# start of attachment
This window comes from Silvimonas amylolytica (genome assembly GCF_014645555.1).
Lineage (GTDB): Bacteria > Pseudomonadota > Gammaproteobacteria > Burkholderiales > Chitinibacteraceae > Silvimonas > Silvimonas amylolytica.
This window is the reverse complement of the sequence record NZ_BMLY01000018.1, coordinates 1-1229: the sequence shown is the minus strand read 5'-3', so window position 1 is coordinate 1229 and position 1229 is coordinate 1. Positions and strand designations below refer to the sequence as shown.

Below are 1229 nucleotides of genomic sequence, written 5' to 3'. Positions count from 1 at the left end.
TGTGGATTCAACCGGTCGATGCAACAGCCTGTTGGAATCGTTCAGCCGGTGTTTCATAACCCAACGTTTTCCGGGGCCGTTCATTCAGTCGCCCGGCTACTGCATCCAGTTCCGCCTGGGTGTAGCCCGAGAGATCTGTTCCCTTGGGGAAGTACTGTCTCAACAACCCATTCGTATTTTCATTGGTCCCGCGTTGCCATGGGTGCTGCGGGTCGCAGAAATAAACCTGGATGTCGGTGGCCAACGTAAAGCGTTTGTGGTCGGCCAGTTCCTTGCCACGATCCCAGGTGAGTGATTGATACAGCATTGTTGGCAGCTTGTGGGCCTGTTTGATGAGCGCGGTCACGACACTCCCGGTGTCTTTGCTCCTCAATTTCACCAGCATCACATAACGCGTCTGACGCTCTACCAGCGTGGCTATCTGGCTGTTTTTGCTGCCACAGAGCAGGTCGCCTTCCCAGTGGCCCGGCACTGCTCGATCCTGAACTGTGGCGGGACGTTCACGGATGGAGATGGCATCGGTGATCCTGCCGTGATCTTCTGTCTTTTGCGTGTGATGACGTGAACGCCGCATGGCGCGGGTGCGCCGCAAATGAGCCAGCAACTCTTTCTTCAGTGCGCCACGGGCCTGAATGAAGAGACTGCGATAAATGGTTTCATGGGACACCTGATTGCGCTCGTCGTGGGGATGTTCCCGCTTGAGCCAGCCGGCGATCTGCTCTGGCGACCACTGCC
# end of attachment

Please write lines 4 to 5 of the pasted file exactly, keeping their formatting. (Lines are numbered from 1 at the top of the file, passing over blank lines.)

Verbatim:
Below are 1229 nucleotides of genomic sequence, written 5' to 3'. Positions count from 1 at the left end.
TGTGGATTCAACCGGTCGATGCAACAGCCTGTTGGAATCGTTCAGCCGGTGTTTCATAACCCAACGTTTTCCGGGGCCGTTCATTCAGTCGCCCGGCTACTGCATCCAGTTCCGCCTGGGTGTAGCCCGAGAGATCTGTTCCCTTGGGGAAGTACTGTCTCAACAACCCATTCGTATTTTCATTGGTCCCGCGTTGCCATGGGTGCTGCGGGTCGCAGAAATAAACCTGGATGTCGGTGGCCAACGTAAAGCGTTTGTGGTCGGCCAGTTCCTTGCCACGATCCCAGGTGAGTGATTGATACAGCATTGTTGGCAGCTTGTGGGCCTGTTTGATGAGCGCGGTCACGACACTCCCGGTGTCTTTGCTCCTCAATTTCACCAGCATCACATAACGCGTCTGACGCTCTACCAGCGTGGCTATCTGGCTGTTTTTGCTGCCACAGAGCAGGTCGCCTTCCCAGTGGCCCGGCACTGCTCGATCCTGAACTGTGGCGGGACGTTCACGGATGGAGATGGCATCGGTGATCCTGCCGTGATCTTCTGTCTTTTGCGTGTGATGACGTGAACGCCGCATGGCGCGGGTGCGCCGCAAATGAGCCAGCAACTCTTTCTTCAGTGCGCCACGGGCCTGAATGAAGAGACTGCGATAAATGGTTTCATGGGACACCTGATTGCGCTCGTCGTGGGGATGTTCCCGCTTGAGCCAGCCGGCGATCTGCTCTGGCGACCACTGCC